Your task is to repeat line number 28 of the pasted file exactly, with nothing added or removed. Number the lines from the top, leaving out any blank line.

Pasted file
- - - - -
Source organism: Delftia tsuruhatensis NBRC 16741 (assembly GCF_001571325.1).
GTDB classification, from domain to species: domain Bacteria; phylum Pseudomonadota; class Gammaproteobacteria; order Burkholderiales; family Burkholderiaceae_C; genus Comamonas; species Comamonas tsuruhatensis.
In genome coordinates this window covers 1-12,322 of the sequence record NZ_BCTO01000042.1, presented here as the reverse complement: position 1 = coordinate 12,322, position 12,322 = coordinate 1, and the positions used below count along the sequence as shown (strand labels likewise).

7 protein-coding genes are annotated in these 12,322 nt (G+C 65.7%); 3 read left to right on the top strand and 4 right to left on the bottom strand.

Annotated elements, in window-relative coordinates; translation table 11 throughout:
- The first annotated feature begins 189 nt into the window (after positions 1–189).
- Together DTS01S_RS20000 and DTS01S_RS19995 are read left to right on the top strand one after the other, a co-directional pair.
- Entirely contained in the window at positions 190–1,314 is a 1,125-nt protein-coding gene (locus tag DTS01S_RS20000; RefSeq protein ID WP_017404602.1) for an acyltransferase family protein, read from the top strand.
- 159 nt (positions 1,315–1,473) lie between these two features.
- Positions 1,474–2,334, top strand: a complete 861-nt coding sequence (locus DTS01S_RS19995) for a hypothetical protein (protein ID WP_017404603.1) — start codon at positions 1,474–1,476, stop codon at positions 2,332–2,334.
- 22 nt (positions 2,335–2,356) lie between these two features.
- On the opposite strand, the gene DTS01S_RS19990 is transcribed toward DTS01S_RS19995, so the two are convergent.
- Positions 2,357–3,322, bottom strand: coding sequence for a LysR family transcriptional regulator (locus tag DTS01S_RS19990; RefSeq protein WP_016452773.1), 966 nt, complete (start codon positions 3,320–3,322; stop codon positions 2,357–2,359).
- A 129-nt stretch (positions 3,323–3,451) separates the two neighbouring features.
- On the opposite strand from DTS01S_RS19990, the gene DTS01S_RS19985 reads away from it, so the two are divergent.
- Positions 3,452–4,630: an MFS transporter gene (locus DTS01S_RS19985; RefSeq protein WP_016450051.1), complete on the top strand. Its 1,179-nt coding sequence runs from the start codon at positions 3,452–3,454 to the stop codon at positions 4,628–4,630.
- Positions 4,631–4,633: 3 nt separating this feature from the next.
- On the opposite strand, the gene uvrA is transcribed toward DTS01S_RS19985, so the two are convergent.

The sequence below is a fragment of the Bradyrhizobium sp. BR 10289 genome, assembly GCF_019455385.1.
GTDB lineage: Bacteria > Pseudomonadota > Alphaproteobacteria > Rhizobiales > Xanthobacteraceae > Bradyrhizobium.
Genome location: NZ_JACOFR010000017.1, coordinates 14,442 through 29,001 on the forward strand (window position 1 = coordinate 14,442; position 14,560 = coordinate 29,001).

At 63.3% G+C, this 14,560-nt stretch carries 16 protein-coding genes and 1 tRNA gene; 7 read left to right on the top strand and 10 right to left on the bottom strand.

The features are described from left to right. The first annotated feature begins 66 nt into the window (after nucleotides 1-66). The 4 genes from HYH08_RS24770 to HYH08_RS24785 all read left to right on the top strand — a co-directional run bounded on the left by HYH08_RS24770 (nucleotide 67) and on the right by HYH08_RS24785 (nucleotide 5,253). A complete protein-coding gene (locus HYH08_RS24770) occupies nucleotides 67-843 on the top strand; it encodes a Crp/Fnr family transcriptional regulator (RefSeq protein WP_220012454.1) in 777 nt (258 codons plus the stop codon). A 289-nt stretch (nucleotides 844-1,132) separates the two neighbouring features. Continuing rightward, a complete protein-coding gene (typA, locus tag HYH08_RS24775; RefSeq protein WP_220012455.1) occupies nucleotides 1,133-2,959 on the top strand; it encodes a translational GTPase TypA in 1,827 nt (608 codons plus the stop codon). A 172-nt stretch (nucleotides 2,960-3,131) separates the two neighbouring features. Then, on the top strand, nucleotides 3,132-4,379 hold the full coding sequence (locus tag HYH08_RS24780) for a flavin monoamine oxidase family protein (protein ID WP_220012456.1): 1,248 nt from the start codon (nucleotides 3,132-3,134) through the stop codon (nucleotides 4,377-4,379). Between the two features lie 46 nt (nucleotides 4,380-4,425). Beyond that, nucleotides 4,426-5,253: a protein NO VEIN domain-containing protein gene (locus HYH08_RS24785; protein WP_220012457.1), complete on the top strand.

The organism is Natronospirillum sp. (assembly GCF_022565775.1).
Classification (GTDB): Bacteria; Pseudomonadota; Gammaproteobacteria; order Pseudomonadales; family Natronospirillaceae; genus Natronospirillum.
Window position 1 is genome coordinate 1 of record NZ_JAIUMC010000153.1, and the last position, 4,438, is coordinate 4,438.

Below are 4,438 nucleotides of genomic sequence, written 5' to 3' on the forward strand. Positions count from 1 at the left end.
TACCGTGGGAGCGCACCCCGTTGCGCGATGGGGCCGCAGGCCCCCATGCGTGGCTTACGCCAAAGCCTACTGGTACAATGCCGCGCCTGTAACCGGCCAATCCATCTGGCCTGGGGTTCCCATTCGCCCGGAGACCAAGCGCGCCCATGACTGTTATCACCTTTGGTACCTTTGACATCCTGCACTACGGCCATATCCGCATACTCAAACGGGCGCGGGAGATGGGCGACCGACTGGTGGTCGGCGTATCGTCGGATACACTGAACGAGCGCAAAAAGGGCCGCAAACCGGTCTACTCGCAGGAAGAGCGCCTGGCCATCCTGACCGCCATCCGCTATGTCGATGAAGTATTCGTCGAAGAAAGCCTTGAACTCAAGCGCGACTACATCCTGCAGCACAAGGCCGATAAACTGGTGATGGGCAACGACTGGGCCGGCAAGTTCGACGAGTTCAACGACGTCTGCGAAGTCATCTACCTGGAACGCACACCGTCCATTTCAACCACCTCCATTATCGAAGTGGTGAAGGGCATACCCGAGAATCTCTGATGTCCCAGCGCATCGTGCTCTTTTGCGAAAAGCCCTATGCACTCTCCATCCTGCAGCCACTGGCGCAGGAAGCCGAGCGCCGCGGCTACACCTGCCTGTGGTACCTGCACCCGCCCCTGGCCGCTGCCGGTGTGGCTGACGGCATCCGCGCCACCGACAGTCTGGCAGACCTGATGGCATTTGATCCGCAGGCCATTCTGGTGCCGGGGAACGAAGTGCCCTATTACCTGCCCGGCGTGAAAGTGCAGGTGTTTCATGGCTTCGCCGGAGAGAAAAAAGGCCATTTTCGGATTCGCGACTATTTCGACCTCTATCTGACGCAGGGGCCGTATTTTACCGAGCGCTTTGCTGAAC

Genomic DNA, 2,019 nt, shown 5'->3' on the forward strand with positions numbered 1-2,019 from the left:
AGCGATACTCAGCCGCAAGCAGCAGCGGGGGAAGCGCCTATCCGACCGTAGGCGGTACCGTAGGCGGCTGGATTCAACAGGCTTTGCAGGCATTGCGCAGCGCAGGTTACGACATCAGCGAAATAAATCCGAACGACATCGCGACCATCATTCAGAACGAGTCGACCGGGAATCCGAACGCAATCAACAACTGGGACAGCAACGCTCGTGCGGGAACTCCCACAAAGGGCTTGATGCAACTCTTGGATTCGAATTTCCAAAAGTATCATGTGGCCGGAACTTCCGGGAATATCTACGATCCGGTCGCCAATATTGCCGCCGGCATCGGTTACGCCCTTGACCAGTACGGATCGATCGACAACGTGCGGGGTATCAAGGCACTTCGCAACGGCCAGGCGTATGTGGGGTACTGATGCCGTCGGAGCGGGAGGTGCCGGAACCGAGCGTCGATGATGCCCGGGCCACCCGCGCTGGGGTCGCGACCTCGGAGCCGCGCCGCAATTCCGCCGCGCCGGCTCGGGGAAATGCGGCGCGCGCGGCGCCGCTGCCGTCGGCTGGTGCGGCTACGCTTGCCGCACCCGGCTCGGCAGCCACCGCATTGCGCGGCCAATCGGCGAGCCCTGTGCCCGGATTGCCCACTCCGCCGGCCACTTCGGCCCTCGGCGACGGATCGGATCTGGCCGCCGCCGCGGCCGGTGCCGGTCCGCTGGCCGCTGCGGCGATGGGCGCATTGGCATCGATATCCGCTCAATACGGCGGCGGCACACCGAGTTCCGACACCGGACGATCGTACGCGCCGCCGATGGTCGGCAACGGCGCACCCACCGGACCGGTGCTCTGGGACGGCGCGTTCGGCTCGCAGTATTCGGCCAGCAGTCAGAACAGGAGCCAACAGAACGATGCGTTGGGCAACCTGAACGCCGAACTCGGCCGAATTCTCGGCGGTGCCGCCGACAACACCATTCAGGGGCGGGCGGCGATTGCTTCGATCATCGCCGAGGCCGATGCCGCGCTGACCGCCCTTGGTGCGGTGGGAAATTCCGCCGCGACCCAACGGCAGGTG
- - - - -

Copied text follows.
TACCGTGGGAGCGCACCCCGTTGCGCGATGGGGCCGCAGGCCCCCATGCGTGGCTTACGCCAAAGCCTACTGGTACAATGCCGCGCCTGTAACCGGCCAATCCATCTGGCCTGGGGTTCCCATTCGCCCGGAGACCAAGCGCGCCCATGACTGTTATCACCTTTGGTACCTTTGACATCCTGCACTACGGCCATATCCGCATACTCAAACGGGCGCGGGAGATGGGCGACCGACTGGTGGTCGGCGTATCGTCGGATACACTGAACGAGCGCAAAAAGGGCCGCAAACCGGTCTACTCGCAGGAAGAGCGCCTGGCCATCCTGACCGCCATCCGCTATGTCGATGAAGTATTCGTCGAAGAAAGCCTTGAACTCAAGCGCGACTACATCCTGCAGCACAAGGCCGATAAACTGGTGATGGGCAACGACTGGGCCGGCAAGTTCGACGAGTTCAACGACGTCTGCGAAGTCATCTACCTGGAACGCACACCGTCCATTTCAACCACCTCCATTATCGAAGTGGTGAAGGGCATACCCGAGAATCTCTGATGTCCCAGCGCATCGTGCTCTTTTGCGAAAAGCCCTATGCACTCTCCATCCTGCAGCCACTGGCGCAGGAAGCCGAGCGCCGCGGCTACACCTGCCTGTGGTACCTGCACCCGCCCCTGGCCGCTGCCGGTGTGGCTGACGGCATCCGCGCCACCGACAGTCTGGCAGACCTGATGGCATTTGATCCGCAGGCCATTCTGGTGCCGGGGAACGAAGTGCCCTATTACCTGCCCGGCGTGAAAGTGCAGGTGTTTCATGGCTTCGCCGGAGAGAAAAAAGGCCATTTTCGGATTCGCGACTATTTCGACCTCTATCTGACGCAGGGGCCGTATTTTACCGAGCGCTTTGCTGAAC